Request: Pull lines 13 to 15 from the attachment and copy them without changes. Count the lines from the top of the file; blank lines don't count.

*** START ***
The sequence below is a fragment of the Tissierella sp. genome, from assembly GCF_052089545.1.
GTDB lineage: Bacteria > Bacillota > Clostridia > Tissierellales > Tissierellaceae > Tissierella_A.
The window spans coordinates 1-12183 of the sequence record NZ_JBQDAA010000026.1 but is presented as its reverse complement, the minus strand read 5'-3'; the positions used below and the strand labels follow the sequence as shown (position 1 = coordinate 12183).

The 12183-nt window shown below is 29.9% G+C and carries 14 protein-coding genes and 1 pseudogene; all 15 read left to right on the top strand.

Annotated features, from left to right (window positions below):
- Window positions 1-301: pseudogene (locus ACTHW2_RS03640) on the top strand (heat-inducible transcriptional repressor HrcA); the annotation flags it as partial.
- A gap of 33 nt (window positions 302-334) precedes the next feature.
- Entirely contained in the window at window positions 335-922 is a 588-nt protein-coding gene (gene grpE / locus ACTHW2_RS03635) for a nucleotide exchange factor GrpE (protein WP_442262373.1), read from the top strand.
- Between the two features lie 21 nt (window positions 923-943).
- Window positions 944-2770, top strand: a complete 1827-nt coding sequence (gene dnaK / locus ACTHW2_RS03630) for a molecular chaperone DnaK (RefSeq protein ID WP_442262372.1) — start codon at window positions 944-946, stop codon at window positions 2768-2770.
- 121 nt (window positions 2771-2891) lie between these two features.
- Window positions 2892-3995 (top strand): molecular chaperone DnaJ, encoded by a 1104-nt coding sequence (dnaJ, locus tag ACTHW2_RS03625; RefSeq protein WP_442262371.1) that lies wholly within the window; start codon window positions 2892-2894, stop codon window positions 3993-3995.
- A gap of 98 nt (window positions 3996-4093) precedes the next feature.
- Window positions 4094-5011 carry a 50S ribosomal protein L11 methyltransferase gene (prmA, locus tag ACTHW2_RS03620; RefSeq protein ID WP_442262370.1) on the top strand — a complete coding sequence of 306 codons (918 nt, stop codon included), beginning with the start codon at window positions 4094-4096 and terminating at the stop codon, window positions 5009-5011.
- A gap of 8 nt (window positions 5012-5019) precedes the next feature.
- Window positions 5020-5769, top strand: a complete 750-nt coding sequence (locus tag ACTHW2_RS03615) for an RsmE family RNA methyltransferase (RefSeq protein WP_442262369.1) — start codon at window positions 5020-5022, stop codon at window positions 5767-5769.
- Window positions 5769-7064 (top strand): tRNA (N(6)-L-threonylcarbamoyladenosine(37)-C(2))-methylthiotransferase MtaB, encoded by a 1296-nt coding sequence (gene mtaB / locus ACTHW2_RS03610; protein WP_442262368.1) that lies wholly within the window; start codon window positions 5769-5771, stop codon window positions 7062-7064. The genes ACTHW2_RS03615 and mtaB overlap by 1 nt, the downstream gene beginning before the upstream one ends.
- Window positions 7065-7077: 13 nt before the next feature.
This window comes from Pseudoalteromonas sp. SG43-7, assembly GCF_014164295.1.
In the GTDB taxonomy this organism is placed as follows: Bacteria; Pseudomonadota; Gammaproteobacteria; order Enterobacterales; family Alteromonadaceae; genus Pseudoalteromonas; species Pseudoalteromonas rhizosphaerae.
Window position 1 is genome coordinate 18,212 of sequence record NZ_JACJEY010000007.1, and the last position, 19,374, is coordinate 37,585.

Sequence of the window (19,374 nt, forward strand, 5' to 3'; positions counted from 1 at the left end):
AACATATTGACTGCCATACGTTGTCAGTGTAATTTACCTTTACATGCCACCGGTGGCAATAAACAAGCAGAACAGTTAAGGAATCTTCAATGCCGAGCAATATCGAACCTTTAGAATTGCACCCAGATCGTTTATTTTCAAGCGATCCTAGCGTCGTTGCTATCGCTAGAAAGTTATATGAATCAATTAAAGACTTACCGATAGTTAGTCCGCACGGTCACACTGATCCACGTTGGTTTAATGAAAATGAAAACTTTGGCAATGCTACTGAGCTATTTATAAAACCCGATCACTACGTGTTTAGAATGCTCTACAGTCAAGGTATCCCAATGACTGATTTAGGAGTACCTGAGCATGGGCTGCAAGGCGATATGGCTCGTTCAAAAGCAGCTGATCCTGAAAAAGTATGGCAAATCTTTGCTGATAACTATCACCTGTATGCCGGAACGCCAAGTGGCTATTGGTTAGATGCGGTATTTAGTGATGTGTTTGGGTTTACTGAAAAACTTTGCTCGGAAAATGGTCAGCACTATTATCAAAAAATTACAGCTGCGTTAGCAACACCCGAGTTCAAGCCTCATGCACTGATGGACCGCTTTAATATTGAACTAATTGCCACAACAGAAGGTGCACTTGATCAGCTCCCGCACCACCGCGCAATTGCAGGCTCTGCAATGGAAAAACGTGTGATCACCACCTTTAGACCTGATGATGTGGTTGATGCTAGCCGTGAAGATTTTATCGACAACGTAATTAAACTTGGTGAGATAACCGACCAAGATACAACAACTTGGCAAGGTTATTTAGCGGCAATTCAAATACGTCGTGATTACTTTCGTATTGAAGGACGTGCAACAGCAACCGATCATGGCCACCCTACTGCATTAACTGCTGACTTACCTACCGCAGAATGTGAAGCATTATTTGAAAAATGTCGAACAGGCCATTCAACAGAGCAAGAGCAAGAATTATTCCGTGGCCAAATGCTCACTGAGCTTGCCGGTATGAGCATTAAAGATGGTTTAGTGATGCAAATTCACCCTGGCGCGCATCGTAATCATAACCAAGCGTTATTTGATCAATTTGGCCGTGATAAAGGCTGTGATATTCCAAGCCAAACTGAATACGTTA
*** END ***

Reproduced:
- A gap of 98 nt (window positions 3996-4093) precedes the next feature.
- Window positions 4094-5011 carry a 50S ribosomal protein L11 methyltransferase gene (prmA, locus tag ACTHW2_RS03620; RefSeq protein ID WP_442262370.1) on the top strand — a complete coding sequence of 306 codons (918 nt, stop codon included), beginning with the start codon at window positions 4094-4096 and terminating at the stop codon, window positions 5009-5011.
- A gap of 8 nt (window positions 5012-5019) precedes the next feature.